Public Release: 

Stock options may cost shareholders much less than previously thought

Princeton University, Engineering School

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IMAGE: Tim Leung, a graduate student in operations research and financial engineering at Princeton University, presented research showing that stock options may be a less costly form of executive compensation than... view more

Credit: Princeton University/School of Engineering

Controversial stock options for company executives may be much less costly to shareholders than current mathematical models suggest, according to research presented Jan. 5 by Tim Leung of Princeton's Department of Operations Research and Financial Engineering.

At the annual meeting of the American Mathematical Society, Leung demonstrated that, in one scenario, stock options were worth about half of what they would be valued if one were to calculate their worth using a conventional method.

Nearly half of compensation for chief executives comes in the form of stock options. Out of concern that such options might be overly burdensome on shareholders, the U.S. Financial Accounting Standards Board since 2004 has required firms to estimate and report their cost.

One model commonly used by firms to calculate the cost of options is known as the Black-Scholes model. But this model and others are not nearly as nuanced as they should be, particularly in accounting for the psychology driving employees' behavior, according to Leung, a graduate student who collaborated with Associate Professor Ronnie Sircar.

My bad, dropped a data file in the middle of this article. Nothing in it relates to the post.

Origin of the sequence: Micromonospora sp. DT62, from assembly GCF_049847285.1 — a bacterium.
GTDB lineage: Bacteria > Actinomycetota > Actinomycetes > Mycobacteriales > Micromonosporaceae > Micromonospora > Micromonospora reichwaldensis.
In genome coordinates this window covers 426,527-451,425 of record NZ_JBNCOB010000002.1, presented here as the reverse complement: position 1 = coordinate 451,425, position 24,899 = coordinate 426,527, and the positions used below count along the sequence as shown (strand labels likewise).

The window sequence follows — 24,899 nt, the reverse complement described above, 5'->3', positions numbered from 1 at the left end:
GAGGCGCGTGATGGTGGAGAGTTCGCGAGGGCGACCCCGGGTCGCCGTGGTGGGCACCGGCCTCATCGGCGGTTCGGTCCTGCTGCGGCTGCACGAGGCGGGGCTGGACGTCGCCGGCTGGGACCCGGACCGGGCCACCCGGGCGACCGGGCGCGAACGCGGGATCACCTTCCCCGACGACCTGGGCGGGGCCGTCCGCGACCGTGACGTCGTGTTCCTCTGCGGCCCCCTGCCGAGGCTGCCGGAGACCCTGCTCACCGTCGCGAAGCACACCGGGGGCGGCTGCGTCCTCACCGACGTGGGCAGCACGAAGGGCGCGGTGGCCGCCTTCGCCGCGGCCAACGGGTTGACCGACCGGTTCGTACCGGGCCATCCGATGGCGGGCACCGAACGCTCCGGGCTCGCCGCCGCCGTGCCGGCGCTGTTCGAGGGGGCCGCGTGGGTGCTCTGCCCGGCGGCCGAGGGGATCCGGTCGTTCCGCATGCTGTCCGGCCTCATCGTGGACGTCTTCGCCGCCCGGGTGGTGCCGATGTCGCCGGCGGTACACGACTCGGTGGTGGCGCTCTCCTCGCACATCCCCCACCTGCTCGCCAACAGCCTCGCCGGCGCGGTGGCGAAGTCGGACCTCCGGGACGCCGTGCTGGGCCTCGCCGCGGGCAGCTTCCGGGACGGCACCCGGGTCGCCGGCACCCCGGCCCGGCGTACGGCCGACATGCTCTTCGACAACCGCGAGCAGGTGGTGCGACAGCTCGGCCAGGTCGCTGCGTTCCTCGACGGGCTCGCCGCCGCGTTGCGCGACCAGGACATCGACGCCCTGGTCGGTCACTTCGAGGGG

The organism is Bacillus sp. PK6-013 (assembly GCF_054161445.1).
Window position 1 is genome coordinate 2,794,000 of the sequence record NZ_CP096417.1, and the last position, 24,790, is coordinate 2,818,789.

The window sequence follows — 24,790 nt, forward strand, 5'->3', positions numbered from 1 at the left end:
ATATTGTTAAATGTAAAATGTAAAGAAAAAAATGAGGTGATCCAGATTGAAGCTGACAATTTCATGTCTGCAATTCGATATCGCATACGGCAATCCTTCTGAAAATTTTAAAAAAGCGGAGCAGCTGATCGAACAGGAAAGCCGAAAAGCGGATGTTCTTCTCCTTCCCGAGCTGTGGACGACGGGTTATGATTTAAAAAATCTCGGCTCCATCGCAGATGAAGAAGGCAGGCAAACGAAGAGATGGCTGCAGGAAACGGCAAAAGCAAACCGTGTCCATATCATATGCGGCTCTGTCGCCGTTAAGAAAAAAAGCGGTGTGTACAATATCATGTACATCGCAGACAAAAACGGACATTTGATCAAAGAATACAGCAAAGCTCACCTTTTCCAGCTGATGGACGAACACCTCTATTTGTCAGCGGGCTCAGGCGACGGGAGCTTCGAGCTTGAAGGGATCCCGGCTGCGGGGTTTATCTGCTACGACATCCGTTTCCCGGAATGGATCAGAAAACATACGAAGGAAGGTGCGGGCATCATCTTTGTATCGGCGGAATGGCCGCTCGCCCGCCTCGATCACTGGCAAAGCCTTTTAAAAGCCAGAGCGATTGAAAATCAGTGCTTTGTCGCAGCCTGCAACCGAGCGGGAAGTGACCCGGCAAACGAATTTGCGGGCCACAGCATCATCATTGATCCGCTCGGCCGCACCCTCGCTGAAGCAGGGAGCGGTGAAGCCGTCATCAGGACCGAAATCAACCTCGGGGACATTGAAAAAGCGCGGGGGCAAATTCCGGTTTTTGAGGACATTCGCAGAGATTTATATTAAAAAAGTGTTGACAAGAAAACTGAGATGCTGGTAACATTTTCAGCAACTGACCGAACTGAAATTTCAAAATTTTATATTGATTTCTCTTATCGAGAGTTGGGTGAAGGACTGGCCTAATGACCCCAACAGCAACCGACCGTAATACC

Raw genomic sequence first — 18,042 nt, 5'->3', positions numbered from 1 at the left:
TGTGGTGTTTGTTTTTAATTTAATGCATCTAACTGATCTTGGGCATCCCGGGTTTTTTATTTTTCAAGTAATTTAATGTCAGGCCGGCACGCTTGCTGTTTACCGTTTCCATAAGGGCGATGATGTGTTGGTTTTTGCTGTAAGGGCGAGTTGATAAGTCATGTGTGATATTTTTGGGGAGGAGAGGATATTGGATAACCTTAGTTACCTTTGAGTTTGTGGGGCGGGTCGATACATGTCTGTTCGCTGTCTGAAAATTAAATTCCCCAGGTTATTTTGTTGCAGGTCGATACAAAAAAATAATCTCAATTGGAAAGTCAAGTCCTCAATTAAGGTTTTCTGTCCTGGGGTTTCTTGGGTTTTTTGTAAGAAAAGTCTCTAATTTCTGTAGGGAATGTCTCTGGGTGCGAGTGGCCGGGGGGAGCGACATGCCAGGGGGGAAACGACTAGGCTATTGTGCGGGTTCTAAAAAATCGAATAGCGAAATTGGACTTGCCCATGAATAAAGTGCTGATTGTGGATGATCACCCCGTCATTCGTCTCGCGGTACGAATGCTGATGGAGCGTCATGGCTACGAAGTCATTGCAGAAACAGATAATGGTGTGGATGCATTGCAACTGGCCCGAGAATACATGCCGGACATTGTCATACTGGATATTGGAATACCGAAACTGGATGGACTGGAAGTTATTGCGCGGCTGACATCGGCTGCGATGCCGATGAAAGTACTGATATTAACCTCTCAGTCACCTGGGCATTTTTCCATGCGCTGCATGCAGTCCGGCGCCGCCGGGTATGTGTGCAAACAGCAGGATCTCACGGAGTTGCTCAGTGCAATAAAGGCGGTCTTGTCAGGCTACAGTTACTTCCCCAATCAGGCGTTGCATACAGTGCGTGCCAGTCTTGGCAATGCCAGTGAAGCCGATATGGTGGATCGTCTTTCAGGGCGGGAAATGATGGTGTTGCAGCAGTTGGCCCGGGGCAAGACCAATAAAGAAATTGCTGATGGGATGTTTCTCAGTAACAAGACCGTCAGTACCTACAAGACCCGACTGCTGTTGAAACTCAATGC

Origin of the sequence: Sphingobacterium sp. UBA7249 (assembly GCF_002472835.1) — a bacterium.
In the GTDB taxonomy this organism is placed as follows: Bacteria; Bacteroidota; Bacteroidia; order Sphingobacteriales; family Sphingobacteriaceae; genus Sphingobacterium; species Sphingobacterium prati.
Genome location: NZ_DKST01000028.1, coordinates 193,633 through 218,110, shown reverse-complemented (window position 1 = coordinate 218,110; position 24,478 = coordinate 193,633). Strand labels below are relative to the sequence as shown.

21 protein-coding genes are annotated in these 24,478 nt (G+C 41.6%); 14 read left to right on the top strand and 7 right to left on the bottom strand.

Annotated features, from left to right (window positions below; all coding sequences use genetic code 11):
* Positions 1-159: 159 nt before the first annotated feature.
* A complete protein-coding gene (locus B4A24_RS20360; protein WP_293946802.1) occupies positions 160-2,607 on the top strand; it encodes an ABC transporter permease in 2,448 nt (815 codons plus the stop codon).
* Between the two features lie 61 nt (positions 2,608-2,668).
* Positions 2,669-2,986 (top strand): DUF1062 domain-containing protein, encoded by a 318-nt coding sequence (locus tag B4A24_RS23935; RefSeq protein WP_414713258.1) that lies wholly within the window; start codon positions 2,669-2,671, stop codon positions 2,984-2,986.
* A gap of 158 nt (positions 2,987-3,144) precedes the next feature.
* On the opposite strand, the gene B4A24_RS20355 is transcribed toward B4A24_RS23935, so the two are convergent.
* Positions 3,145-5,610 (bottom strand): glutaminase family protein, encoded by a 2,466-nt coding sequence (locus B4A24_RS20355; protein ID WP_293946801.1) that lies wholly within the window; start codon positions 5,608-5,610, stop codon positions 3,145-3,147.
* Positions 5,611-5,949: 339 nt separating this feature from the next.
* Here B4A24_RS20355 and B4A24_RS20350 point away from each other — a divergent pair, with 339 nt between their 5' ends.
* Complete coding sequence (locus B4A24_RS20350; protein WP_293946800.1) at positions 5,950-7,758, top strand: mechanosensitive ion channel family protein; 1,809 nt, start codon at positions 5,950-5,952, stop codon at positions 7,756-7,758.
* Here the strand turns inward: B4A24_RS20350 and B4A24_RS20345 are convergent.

Leung and Sircar found that other models don't take into account a number of important factors, including the following:

• employees have to weigh the risk that their stock option might lose value; since most people are risk-averse, they tend to exercise their options very early, preferring to take a tiny gain rather risk losing any profit - even though it is more likely that their options will increase greatly in value down the road;

• employees who are hoping to leave or fear that they might be fired tend to exercise their options earlier than they would if they felt secure in their employment;

• employees have to forfeit their options if they leave or are fired before their options have vested.

"Taking into account these factors has a significant bearing on how employee stock options are valued," said Leung.

Leung and Sircar submitted a paper on this research to the journal Social Science Research Network, where an abstract is published online.

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Their work was supported in part by grants from the National Science Foundation.

Citation: Leung, Tim and Sircar, K. Ronnie, "Accounting for Risk Aversion, Vesting, Job Termination Risk and Multiple Exercises in Valuation of Employee Stock Options" (November 9, 2006). Available at SSRN: http://ssrn.com/abstract=943926

Abstract: We present a valuation framework that captures the main characteristics of employee stock options (ESOs), which financial regulations now require to be expensed in firms' accounting statements. The value of these options is much less than Black-Scholes prices for corresponding market-traded options due to the suboptimal exercising strategies of the holders, which arise from risk aversion, trading and hedging constraints, and job termination risk. We analyze the combined effect of all of these factors along with the standard ESO features of multiple exercising rights, and vesting periods. This leads to the study of a chain of nonlinear free-boundary problems of reaction-diffusion type. We find that job termination risk, vesting, finite maturity and non-zero interest rates are significant contributors to the ESO cost. However, we find that, in the presence of vesting, the impact of allowing multiple exercise rights on ESO cost is negligible.

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